When she was about 80 years of age, my mother had a serious fall and fractured her hip. I was holidaying in Nuwara Eliya at that time and rushed back on hearing the news. She was admitted to hospital in severe pain and I contacted my friend, Dr. Rienzie Pieris, Senior Orthopaedic Surgeon, who operated on her immediately. Three weeks after the surgery she was released from hospital and with some difficulty I persuaded her to stay in my home in Colombo, for her convalescence before returning to the village.
My mother occupied the guest room in my house and was provided full-time professional nursing care, with my domestic staff also dancing attendance on her. I was delighted that she was now in my home. However, after a few days, my mother pleaded to be sent back to her Pallansena home. Despite the special attention and comforts I provided, she was unhappy away from her familiar environment and her friends. I understood her need and reluctantly took her back to the village, though she was deeply apologetic for disappointing me by her refusal to stay with me.
She refused to undergo physiotherapy after she returned to the village. No amount of persuasion regarding the importance of post surgical therapy could change her mind. As a result, despite the corrective surgery, she was unable to walk unaided and for the rest of her life was compelled to use a wheelchair. However, my widowed sister Doreen took great care of her.
I used to visit regularly, taking with me things which she enjoyed. Despite her condition, she continued to share these with others. Even the tea that I provided her from my company was parceled and shared with neighbours. Since she was now unable to do any housework, she used to spend most of her time in a special chair placed in the verandah, quite often with the holy rosary and reciting her prayers. Whenever I visited her, the first words to me would be, “Son, I am praying for you all the time; God will always bless you.”
In her last year, though she would greet me affectionately whenever I visited, my mother failed to recognize me, which distressed me deeply. She acknowledged only Doreen, her constant companion and carer. I realized then that her end was near and prayed to God for his blessings. On April 6, 1988, at the age of 98-years, 17 years after my father’s death, she passed into the arms of Jesus Christ. I had lost my great treasure.
During her funeral, which was held at the Pallansena church, there was a torrential downpour lasting about 15 minutes. It was so unexpected and so intense that it seemed to me to be symbolic of the occasion.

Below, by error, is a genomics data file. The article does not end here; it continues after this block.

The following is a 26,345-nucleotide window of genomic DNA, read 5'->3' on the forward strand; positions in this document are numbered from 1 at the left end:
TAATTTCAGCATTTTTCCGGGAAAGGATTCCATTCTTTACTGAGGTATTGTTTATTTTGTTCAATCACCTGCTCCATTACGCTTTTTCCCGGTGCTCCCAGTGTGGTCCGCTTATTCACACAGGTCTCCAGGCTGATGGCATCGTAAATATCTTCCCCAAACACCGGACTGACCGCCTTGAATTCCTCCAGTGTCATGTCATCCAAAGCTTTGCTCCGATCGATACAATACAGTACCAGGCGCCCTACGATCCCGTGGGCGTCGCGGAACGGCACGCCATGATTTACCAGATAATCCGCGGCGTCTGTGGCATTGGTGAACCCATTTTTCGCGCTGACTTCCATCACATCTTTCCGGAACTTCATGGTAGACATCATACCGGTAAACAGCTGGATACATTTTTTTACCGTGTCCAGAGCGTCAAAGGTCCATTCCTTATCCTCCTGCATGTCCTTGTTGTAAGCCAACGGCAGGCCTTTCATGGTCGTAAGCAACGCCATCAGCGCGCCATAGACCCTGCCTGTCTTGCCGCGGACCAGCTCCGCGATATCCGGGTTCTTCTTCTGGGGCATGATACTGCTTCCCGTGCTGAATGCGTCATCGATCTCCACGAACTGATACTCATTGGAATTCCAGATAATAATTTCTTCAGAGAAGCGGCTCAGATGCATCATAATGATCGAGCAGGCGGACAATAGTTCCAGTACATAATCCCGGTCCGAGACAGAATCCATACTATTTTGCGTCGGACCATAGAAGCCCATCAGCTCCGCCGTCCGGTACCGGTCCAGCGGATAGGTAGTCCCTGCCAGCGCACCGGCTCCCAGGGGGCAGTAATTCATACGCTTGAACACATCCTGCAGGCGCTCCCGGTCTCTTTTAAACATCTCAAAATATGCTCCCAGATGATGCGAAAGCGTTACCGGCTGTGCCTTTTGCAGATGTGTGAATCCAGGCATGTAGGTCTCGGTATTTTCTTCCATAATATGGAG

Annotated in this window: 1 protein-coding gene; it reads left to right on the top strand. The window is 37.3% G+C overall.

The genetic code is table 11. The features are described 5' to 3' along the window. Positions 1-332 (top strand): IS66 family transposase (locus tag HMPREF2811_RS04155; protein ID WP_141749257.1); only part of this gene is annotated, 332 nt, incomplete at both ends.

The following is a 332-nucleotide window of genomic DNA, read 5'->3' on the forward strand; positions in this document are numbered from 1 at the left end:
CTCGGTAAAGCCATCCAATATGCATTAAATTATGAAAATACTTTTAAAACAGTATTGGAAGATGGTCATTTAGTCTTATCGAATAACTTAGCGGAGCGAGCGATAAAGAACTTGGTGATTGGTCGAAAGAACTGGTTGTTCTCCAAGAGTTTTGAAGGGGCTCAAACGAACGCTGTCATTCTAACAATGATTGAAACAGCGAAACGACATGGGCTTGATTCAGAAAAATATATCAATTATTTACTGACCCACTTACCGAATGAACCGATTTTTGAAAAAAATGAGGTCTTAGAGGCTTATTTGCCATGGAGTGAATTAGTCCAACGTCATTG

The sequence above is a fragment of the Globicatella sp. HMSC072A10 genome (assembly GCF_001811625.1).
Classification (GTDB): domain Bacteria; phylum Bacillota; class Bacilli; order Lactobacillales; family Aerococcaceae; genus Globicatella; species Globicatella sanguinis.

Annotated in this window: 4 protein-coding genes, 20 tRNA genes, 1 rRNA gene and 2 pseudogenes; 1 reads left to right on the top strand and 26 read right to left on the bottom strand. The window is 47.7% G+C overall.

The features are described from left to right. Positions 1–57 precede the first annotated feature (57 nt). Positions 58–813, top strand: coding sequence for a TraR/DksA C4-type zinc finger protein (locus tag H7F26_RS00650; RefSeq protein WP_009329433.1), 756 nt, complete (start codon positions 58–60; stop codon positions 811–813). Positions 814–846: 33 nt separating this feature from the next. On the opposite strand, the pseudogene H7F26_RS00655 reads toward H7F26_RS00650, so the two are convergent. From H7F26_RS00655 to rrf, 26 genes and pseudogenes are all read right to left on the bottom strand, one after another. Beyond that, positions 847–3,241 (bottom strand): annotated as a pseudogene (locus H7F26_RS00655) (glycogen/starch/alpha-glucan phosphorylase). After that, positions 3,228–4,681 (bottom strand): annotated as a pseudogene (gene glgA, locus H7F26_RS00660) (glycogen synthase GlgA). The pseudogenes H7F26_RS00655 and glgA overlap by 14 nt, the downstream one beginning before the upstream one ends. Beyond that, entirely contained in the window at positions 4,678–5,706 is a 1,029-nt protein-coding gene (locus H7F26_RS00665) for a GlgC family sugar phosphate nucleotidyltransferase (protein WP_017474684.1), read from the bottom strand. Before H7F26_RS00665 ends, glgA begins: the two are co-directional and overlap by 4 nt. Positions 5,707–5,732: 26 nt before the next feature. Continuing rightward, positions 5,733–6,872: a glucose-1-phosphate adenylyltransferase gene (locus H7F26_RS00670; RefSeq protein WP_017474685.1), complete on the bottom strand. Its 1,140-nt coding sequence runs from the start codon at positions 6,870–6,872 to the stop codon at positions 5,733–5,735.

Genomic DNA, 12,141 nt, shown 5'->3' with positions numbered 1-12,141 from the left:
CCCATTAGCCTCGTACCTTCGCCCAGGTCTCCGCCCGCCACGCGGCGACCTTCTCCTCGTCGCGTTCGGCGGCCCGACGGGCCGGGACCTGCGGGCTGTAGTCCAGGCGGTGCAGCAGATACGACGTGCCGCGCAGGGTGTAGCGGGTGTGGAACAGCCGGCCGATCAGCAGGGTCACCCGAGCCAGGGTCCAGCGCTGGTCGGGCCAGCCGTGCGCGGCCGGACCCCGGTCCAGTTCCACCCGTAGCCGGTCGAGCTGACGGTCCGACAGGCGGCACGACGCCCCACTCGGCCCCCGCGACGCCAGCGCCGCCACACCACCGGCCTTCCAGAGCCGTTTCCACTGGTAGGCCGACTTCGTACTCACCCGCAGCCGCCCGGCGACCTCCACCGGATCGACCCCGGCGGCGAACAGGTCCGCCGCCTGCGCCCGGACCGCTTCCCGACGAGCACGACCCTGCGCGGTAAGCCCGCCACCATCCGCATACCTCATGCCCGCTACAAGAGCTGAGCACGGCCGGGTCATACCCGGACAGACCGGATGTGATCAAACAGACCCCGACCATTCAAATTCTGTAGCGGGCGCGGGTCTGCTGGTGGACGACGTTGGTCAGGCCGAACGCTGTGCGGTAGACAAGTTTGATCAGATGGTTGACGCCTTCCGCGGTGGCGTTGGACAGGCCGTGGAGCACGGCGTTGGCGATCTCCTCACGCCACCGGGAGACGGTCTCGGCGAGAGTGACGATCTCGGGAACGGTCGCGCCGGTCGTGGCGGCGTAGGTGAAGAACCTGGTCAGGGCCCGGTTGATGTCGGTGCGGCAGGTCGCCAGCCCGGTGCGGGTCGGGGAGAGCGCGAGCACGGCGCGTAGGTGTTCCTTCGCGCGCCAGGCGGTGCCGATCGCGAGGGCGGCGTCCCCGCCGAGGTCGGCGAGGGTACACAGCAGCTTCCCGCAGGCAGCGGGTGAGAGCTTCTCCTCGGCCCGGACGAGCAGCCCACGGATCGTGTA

My love and admiration for her have been constant. She taught me a great lesson in life – to love my neighbour as myself and to share with those in need. She instilled in me, at a very early age, the concept that moral values cannot be compromised, irrespective of circumstances or the nature of temptation. Not until I started working and earning did I realize the value of her personal ethic, which was reflected in her everyday life. I absorbed from her the principle that a man had a responsibility to his community. And, later, as I shared with the less fortunate, my earnings increased, my business prospered, and God’s blessings flowed in abundance.
My father, Harry, was a simple, humble, and extremely hardworking man. He worked a long day, leaving home at early dawn and returning very late in the evening. His last business was the manufacture and supply of building materials, red bricks and tiles especially, for construction companies and other customers, mainly in Negombo, which was about 10 kilometres away.
The material he produced was collected and delivered by both lorries and bullock carts. Often there were delays in the settlement of his dues and collection would require many visits to customers. He would make all such journeys either on foot or by bullock cart.
He was a man of reasonable means. I realized that because people regularly borrowed money from him. Collection of such debts was often a problem, with debtors constantly trying to evade him. Those who were spotted by him on his collection trips would then feel the rough edge of his tongue. My father was a stern man who never forgot the due dates of settlement and insisted on the timely discharge of obligations and responsibilities. It occurred to me then itself that money-lending was not a pleasant business.
My father sent us all to good schools and, within his means, provided for us well. That was quite sufficient to give us decent starts in life and all his six children did well for themselves. If he were alive today, he would be a very proud and happy man. Whilst my siblings were generally obedient, I think I was the only trouble-maker, especially in my early years. Though my somewhat erratic educational progress would have disappointed him, he ungrudgingly paid all my school and boarding fees.
In his final years he lived at home with my mother and my widowed sister Doreen and I were able to care for them in every way. As he grew older and dependent on others for his daily needs, he became a little difficult and would complain about Doreen, who was under great stress but managing very well under the circumstances. I used to console Doreen with the assurance that since she was looking after our parents, when the time came I would look after her as well.
My father passed away on February 11, 1971 at the age of 84 years. He lived a good, responsible life. I thank God that I was able to show him my love and gratitude for all he did for the family. I deeply miss my parents and the others of my family who have passed on. I believe that our family will reunite at the second coming of Jesus Christ.
In December every year I visit my village for an almsgiving ceremony, in memory of my parents and family members who have passed away. I give away a couple of hundred packs of dry rations, each sufficient to last a family during Christmas and New Year. A few remaining friends and their siblings show up and say, “Sir, can you remember, my brother used to play cricket and ‘elle’ with you?” I do recall them and feel blessed that I am now in a position to help them in various ways. The Parish Priest at Pallansena has been very useful in identifying such people in need and I have been able to channel my assistance through him.